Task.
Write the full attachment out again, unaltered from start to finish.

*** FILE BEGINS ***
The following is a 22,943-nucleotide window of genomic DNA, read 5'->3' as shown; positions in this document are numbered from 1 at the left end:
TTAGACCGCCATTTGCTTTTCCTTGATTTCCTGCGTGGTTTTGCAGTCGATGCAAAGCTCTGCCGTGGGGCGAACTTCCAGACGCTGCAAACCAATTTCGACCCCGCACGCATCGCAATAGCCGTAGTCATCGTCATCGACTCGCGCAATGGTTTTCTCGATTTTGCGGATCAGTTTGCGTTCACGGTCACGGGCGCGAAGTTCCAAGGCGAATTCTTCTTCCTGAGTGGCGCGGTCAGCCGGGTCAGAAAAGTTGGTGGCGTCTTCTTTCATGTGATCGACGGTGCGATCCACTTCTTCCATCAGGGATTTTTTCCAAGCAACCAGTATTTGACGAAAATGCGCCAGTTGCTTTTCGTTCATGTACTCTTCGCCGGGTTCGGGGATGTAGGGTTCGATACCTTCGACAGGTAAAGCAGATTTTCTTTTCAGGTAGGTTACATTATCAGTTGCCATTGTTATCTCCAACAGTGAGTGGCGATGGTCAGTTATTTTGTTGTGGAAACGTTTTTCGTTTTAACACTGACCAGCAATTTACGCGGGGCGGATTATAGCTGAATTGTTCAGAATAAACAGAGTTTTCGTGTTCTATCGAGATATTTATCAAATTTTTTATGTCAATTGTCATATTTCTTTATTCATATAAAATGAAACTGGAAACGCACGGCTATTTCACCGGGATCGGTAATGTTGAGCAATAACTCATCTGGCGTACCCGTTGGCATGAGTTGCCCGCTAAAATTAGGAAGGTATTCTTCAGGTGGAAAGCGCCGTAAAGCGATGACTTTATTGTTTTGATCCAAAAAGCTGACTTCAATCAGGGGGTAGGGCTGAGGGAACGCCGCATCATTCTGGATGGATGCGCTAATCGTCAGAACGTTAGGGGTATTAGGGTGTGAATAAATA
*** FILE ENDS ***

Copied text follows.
The following is a 22,943-nucleotide window of genomic DNA, read 5'->3' as shown; positions in this document are numbered from 1 at the left end:
TTAGACCGCCATTTGCTTTTCCTTGATTTCCTGCGTGGTTTTGCAGTCGATGCAAAGCTCTGCCGTGGGGCGAACTTCCAGACGCTGCAAACCAATTTCGACCCCGCACGCATCGCAATAGCCGTAGTCATCGTCATCGACTCGCGCAATGGTTTTCTCGATTTTGCGGATCAGTTTGCGTTCACGGTCACGGGCGCGAAGTTCCAAGGCGAATTCTTCTTCCTGAGTGGCGCGGTCAGCCGGGTCAGAAAAGTTGGTGGCGTCTTCTTTCATGTGATCGACGGTGCGATCCACTTCTTCCATCAGGGATTTTTTCCAAGCAACCAGTATTTGACGAAAATGCGCCAGTTGCTTTTCGTTCATGTACTCTTCGCCGGGTTCGGGGATGTAGGGTTCGATACCTTCGACAGGTAAAGCAGATTTTCTTTTCAGGTAGGTTACATTATCAGTTGCCATTGTTATCTCCAACAGTGAGTGGCGATGGTCAGTTATTTTGTTGTGGAAACGTTTTTCGTTTTAACACTGACCAGCAATTTACGCGGGGCGGATTATAGCTGAATTGTTCAGAATAAACAGAGTTTTCGTGTTCTATCGAGATATTTATCAAATTTTTTATGTCAATTGTCATATTTCTTTATTCATATAAAATGAAACTGGAAACGCACGGCTATTTCACCGGGATCGGTAATGTTGAGCAATAACTCATCTGGCGTACCCGTTGGCATGAGTTGCCCGCTAAAATTAGGAAGGTATTCTTCAGGTGGAAAGCGCCGTAAAGCGATGACTTTATTGTTTTGATCCAAAAAGCTGACTTCAATCAGGGGGTAGGGCTGAGGGAACGCCGCATCATTCTGGATGGATGCGCTAATCGTCAGAACGTTAGGGGTATTAGGGTGTGAATAAATA